Canadian HNW more disciplined: advisors

By Vikram Barhat | July 12, 2011 | Last updated on July 12, 2011
3 min read

Unlike their counterparts in the U.S. and elsewhere, Canadian HNW investors are seen by experts as a disciplined lot, with a tighter grip on their emotions when it comes to investing decisions.

According to a new study by Barclays Wealth, based upon a survey of 2,000 wealthy people in 20 countries around the globe, the wealthy, like ordinary investors, lack self-control, trade on emotions, and in many cases, are given to overtrading.

The experience of those working with Canadian HNW investors, however, doesn’t quite correspond with the findings of the study. Thane Stenner, managing director, TIGER 21 Canada and director, wealth management and investment advisor, Richardson GMP, is the first to disagree with the result of the survey.

“Because of their entrepreneurial background, HNW folks for the most part tend to be more disciplined than most of the population [and] that applies to how they invest their capital,” he said.

Stenner qualifies their discipline with the fact that, globally, 60% of the capital is controlled by the top 1% of the investing population. “I’ll conclude that over and over that it’s because they are better investors, more disciplined with their capital and they tend to go against, or ahead of, what most of the crowd is doing.”

And although that doesn’t make them infallible, they do have a higher batting average as it pertains to investing and hence have created more wealth than most, he added. “They make fewer mistakes and know how to contain their emotions better when they’re making tough investment decisions.”

Having trusted and qualified people to talk to is the biggest difference between HNW investors and the average individual investor, said Scott Starratt, director, wealth management at Richardson GMP Limited.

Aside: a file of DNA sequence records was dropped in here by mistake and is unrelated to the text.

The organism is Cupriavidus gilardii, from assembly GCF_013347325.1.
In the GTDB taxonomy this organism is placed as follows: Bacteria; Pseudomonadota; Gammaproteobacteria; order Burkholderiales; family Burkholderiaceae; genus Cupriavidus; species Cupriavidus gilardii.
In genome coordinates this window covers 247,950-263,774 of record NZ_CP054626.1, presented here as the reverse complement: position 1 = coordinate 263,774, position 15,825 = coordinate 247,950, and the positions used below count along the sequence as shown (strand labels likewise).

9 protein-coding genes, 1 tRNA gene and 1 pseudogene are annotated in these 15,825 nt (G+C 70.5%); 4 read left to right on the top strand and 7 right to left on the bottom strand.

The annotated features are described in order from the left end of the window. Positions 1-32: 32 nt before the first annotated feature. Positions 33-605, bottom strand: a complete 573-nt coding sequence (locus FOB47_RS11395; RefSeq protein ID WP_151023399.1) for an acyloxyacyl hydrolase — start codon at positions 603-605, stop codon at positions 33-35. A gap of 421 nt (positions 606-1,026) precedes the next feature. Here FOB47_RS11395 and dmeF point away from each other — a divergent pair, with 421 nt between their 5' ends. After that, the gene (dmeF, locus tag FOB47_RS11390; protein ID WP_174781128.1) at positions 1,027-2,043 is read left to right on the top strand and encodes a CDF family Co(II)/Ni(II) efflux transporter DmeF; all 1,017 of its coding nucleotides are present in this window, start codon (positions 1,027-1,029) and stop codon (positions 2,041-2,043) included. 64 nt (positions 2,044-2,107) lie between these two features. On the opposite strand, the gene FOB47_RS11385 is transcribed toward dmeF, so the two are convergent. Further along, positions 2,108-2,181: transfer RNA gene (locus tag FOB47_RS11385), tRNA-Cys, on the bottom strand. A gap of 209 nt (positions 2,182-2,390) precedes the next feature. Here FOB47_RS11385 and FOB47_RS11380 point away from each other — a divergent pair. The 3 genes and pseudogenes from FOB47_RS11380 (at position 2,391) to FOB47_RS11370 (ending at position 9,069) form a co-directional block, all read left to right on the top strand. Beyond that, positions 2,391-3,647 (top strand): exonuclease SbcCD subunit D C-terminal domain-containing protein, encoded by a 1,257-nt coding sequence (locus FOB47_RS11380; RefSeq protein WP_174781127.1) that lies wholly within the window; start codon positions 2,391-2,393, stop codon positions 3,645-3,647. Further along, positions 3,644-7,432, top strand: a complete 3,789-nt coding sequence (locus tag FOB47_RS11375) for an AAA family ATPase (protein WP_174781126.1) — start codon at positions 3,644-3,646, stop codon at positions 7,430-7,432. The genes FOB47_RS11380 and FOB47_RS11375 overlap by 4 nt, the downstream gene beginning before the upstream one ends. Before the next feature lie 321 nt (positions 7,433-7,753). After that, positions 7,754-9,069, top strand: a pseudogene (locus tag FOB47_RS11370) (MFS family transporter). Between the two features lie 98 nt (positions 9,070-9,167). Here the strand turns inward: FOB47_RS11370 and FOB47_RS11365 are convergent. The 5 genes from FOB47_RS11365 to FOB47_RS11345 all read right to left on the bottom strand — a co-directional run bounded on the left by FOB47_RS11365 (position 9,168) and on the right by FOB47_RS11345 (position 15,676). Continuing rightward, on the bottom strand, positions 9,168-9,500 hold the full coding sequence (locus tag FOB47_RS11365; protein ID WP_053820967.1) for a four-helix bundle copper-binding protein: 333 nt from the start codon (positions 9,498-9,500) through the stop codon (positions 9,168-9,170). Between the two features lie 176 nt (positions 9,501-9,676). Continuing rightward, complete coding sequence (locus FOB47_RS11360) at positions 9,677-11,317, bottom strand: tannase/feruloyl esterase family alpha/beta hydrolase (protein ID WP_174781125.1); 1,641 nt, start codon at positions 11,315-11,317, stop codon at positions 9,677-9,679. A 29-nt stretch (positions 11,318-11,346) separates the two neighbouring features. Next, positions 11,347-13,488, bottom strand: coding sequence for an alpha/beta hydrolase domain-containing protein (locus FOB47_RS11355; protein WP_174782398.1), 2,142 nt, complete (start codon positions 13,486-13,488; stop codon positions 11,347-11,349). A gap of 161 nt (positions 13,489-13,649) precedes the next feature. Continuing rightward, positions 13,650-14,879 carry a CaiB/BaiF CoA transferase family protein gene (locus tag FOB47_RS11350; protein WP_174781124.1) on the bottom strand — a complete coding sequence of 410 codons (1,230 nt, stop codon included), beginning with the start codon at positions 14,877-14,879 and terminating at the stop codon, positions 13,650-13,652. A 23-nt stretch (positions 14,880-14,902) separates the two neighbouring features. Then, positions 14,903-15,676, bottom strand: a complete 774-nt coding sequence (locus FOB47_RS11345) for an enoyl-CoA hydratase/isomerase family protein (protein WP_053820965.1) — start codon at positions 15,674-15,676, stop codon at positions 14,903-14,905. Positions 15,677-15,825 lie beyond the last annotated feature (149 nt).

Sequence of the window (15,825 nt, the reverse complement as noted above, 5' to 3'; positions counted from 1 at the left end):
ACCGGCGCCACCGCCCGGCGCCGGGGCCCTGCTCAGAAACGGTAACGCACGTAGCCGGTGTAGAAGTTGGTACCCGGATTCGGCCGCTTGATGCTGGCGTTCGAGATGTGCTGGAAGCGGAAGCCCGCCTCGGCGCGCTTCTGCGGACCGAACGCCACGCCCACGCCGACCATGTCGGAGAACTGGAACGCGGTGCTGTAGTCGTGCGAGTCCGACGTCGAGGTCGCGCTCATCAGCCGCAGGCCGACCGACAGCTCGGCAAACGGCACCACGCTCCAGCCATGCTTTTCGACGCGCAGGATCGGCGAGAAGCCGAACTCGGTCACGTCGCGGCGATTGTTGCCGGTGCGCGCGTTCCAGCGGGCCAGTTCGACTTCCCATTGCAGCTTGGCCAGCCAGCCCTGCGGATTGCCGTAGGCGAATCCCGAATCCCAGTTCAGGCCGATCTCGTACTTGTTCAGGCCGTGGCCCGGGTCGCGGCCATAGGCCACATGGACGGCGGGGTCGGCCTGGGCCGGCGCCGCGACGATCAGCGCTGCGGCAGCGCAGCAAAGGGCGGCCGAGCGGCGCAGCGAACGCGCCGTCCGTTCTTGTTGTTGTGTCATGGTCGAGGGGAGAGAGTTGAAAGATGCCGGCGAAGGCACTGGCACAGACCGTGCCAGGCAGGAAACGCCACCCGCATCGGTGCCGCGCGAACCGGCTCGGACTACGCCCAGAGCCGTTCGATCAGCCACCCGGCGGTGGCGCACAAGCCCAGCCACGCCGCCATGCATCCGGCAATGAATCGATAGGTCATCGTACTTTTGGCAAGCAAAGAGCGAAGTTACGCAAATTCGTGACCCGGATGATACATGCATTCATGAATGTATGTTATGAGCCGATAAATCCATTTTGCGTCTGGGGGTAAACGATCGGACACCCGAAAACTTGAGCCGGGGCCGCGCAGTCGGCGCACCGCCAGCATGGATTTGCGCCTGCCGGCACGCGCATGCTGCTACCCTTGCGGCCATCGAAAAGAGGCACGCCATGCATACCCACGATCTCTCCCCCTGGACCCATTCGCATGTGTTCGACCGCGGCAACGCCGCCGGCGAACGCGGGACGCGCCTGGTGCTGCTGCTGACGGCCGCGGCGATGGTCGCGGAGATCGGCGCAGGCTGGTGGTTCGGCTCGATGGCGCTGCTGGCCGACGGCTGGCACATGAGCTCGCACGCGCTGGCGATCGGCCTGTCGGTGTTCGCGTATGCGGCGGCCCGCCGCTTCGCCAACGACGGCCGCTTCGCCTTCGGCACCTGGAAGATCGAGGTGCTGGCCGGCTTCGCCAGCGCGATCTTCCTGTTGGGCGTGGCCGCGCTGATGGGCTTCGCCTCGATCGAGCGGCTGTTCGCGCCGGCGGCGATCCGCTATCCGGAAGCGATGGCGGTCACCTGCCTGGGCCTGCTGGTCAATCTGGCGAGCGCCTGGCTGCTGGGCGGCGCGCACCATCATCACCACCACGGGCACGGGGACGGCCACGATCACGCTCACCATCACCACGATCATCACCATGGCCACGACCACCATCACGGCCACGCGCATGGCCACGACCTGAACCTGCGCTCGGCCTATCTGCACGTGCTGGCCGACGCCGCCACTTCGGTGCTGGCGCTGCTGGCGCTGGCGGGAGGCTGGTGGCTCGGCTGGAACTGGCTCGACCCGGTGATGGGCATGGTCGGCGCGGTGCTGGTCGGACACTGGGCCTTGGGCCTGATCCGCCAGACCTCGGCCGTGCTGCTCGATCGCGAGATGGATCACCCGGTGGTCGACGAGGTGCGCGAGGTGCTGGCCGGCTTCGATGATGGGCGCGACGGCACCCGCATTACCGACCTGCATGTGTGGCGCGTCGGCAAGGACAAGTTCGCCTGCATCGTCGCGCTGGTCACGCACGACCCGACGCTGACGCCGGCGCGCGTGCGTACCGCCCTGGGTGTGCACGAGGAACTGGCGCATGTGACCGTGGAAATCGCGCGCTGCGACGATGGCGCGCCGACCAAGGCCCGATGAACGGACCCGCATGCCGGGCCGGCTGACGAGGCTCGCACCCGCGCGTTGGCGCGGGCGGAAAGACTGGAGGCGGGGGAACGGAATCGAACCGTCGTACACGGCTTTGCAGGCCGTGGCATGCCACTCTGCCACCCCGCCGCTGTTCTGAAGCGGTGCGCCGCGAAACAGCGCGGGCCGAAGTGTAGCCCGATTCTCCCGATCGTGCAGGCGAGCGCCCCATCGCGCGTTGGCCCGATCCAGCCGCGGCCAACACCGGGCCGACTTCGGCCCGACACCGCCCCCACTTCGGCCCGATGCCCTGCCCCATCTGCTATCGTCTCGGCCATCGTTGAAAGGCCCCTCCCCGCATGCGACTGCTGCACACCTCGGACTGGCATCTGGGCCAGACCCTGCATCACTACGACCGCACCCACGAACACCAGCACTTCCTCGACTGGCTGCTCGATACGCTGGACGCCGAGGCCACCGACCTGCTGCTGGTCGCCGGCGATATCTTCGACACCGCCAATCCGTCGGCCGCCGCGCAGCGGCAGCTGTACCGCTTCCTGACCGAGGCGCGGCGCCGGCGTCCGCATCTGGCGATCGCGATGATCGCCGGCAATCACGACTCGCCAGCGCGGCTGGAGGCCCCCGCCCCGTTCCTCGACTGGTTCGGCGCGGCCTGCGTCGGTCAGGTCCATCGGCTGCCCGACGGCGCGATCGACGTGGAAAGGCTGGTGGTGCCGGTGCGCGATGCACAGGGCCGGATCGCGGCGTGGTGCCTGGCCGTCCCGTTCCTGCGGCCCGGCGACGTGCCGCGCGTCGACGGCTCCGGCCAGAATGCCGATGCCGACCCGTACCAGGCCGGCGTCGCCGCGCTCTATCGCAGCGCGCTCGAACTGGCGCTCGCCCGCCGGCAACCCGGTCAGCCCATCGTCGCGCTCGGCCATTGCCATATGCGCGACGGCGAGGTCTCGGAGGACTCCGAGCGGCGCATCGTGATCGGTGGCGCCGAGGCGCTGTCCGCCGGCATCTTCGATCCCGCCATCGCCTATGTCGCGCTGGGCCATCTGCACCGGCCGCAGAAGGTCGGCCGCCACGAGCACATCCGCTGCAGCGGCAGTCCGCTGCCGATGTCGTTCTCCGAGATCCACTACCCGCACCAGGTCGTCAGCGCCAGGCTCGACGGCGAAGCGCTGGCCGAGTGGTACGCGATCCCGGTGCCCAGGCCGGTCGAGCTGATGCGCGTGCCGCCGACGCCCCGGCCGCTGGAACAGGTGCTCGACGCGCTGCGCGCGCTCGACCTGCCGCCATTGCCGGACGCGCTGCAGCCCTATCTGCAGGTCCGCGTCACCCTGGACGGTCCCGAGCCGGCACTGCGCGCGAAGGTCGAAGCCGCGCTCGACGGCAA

“That’s not always an investment advisor. Sometimes it’s an accountant or a lawyer or their colleagues, but [HNW investors] tend always to go with a sober second thought [which] allows them to second guess themselves,” said Starratt.

The Barclays survey noted significant differences in the behaviour of wealthy investors depending on their geographic location. Investors in the Asia Pacific region, for instance, tend to have the greatest desire for financial discipline. It may in part be a function of having a greater desire for growth than their Western counterparts and, therefore, are more active in their trading style.

Stenner’s personal observation broadly corroborates this regional distinction. “Canadian investors vis-à-vis Asian investors tend to be more conservative; my sense of Asian investors is that they tend to be more growth oriented and they tend to trade more often.”

Canadian and American HNW investors, by comparison, are more conservative, he said. They prefer “buy-and-monitor” investment strategy to “buy-and-hold-and-ignore” which Stenner says is a bit passé. “The last two or three years have taught HNW investors to be more aware as to what they are owning so they are demanding more transparency with their advisors [around] their underlying exposures to different classes.”

This, he said, doesn’t mean they want to trade more, but monitor more closely their holdings.

Starratt agrees Canadian HNW investors are no longer buying into the buy-and-hold strategy. “The clients themselves are telling us that buy-and-hold is dead, it’s not going to work any longer.”

Unlike in the past, HNW investors are more actively engaged, and de-risking of portfolios to mitigate volatility is on the rise. “When something goes sideways or doesn’t work out, they are asking a lot more questions,” said Starratt. “Their patience is waning; if something is not working, they want to do something about it.”

Interestingly, the Barclays Wealth survey found wealthy male investors had significantly higher risk tolerance than wealthy women investors.

Starratt’s experience is consistent with the result. Most women, he said, don’t feel the need to “knock it out of the park” while men do tend to take more risks because “they are less likely to accept that they don’t know and don’t have the skill set to do it.”

Women investors in the HNW space, conversely, tend to want more information, more assurance and a better understanding of what the risks are. “They are very logical investors, whereas men tend to be a little bit more transactional and little bit quicker on the trigger,” said Stenner.

That said, in the largely male dominated Canadian HNW landscape, female HNW household has a critical role to play other than accumulating wealth. “They can help their male counterpart not be so trigger happy and make sure there’s an overall game plan for the overall wealth of the family,” said Stenner.

Vikram Barhat